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National Pavilion case studies
An interview with Chad
What do ICTs facilities look like in Chad?
We have already laid 870 km of optical fiber from the southern part of the country to the capital city, N’Djamena. We are presently laying the 1,482 km fibre which connects N’Djamena to Adré and Sudanese border. In the short term, we will increase our outlets through our connection to Nigeria and Niger by laying on 699 km of optical fibre; in the medium term, 2,214 km of fibre will interconnect all our major cities, with fibre to the home connecting to the national backbone throughout the country.
Our three mobile telephone operators cover the entire country, providing approximately 36% penetration. Before the arrival of 3G and 4G, three Internet Service Providers were already providing access to 5% of the population. This figure has doubled since Tigo and Celtel started using 3G and 4G last year.
What flagship ICTs projects are in the pipeline? What is Chad’s dream or vision?
Our vision is to become the ICT hub of Africa by 2025, connecting the Atlantic Ocean to the Red Sea, the north of Africa to the south, by optical fiber. Our medium term plan is to interconnect our 22 universities and university institutes, including the 200km FTTH project surrounding N’Djamena and connecting all major institutions to the trans-African backbone. Important initiatives also include the CATI African IT Centre, the Internet Exchange Point, and the creation of the Higher School of ICT Development (ENASTIC) as a cornerstone of our capacity building. We are also focused on creating an enabling environment for public private partnerships, and fostering small businesses (SMEs) in the ICT sector as key source of future wealth and job opportunities.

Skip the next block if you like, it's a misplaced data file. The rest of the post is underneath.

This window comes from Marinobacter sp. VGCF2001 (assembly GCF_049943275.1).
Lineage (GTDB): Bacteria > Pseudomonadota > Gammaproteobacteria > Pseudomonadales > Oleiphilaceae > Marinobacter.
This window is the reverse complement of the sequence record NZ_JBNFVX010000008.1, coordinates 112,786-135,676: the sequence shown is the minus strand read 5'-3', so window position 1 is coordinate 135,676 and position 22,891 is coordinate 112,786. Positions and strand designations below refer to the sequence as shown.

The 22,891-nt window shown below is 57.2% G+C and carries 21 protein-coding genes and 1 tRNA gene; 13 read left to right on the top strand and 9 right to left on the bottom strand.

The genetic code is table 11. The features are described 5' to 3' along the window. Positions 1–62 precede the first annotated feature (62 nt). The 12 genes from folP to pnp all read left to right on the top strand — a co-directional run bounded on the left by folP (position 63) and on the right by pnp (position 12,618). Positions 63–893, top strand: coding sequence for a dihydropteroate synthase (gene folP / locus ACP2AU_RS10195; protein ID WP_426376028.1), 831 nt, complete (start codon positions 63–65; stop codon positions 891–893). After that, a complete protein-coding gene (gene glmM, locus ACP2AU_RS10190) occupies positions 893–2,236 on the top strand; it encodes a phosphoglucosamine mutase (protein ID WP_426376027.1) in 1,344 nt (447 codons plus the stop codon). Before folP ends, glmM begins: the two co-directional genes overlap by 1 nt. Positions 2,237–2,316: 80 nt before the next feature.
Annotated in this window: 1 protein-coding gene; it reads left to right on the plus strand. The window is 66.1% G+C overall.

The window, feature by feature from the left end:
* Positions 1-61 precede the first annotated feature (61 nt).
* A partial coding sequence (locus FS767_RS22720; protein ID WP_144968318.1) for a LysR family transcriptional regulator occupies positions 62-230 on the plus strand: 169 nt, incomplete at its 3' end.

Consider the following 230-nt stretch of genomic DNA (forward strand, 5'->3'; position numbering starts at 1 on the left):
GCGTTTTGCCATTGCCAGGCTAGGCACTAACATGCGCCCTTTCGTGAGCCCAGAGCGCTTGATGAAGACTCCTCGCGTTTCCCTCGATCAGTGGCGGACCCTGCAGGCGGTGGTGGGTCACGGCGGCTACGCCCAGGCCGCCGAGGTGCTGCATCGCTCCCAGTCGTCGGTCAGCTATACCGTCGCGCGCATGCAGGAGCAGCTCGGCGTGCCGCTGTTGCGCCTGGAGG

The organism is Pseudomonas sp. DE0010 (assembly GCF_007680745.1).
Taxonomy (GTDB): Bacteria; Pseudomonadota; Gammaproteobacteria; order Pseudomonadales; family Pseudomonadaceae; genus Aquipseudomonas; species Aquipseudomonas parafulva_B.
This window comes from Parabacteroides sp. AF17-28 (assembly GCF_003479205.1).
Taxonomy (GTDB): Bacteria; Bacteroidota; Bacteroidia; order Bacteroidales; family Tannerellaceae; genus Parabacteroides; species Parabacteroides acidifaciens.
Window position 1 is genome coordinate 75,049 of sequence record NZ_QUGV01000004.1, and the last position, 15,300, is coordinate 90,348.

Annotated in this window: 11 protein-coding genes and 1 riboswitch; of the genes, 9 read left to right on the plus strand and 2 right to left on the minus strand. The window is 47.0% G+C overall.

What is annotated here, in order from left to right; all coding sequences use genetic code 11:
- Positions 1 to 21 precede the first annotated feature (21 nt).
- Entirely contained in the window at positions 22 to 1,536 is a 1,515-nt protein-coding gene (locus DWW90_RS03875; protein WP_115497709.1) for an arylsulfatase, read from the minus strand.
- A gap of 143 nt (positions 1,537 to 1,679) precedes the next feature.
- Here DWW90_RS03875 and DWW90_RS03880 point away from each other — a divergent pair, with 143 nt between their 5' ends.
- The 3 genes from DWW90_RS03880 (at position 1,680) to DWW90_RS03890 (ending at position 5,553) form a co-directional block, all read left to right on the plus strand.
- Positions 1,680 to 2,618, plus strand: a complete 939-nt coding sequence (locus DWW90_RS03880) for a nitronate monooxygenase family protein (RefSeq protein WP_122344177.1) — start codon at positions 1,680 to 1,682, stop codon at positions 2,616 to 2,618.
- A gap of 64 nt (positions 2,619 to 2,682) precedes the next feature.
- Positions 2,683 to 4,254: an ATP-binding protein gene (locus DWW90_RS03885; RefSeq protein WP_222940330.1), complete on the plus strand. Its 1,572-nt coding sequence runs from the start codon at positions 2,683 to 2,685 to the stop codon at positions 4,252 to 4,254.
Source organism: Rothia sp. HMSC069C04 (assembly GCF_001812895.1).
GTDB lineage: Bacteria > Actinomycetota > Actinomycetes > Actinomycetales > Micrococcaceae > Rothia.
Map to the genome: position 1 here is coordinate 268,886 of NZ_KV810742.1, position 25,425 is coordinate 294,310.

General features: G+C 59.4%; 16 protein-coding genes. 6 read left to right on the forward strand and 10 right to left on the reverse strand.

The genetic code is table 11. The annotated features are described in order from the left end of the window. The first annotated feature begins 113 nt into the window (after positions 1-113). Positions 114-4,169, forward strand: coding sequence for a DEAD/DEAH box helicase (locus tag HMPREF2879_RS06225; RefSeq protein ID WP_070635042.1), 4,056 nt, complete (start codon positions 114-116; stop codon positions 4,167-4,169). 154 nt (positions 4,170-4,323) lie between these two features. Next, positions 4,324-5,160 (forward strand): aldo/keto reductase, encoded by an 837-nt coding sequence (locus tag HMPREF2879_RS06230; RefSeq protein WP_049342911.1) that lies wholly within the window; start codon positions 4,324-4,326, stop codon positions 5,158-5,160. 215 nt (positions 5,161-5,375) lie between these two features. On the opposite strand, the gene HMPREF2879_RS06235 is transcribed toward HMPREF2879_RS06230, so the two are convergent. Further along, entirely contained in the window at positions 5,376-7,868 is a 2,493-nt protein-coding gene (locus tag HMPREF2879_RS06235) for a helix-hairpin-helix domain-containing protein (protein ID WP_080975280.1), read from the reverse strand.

What are the major challenges you are facing?
Chad is a landlocked country, which makes connection to the optical fibre landing points very difficult. This is this is why we are driving our efforts towards interconnecting the country to the Sudan seaport on the one hand and to the Atlantic Ocean on the other. We are also facing a lack of skilled soft power. The energy issue is another challenge, creating price hikes in ICT services; a one minute call is priced at 250 CFA (0.39 EUR) as power is supplied by generators in both rural and urban areas.
What are the main benefits of ICTs for the people of Chad?
People communicate more, save time, are better informed, and are connected to the global network. E-health and e-learning are important services improving living conditions across the country; new developments such as e-payment and social media are changing people’s everyday life. Over 15,000 direct and indirect job opportunities have been created over the past 5 years thanks to the activities of the mobile telephone operators.
What were your main objectives in taking part in ITU Telecom World?
We went to ITU Telecom World 2014 in Doha to highlight ICT opportunities in Chad, and use this international platform to present the CATI project championed by our Head of State. We wanted to share our ambition of becoming an African ICT hub by 2025, and to explore how we can develop our international ICT exhibition, SITIC, into a mini ITU Telecom World for the Central African sub-region.
What was your experience of ITU Telecom World 2014?
We attended key sessions such as the Opening Ceremony and the Leadership Summit, as well as meeting with the incoming ITU Secretary General and other senior ITU representatives at our National Pavilion. Many participants were very interested in our projects, in particular the optical fibre national backbone and CATI. We actively participated in the Investment Workshop, and organized a very successful CATI Panel Lunch.
Our delegation was honoured to meet with the outgoing ITU Secretary General, key stakeholders from Unesco, and multinationals such as the Alcatel Group. We met with Huawei, who operate in Chad, including talks between our ministers and Huawei’s CEO; and took part in extremely useful discussions on spectrum management with leading LS telecom representatives.
How successful were you in meeting your aims?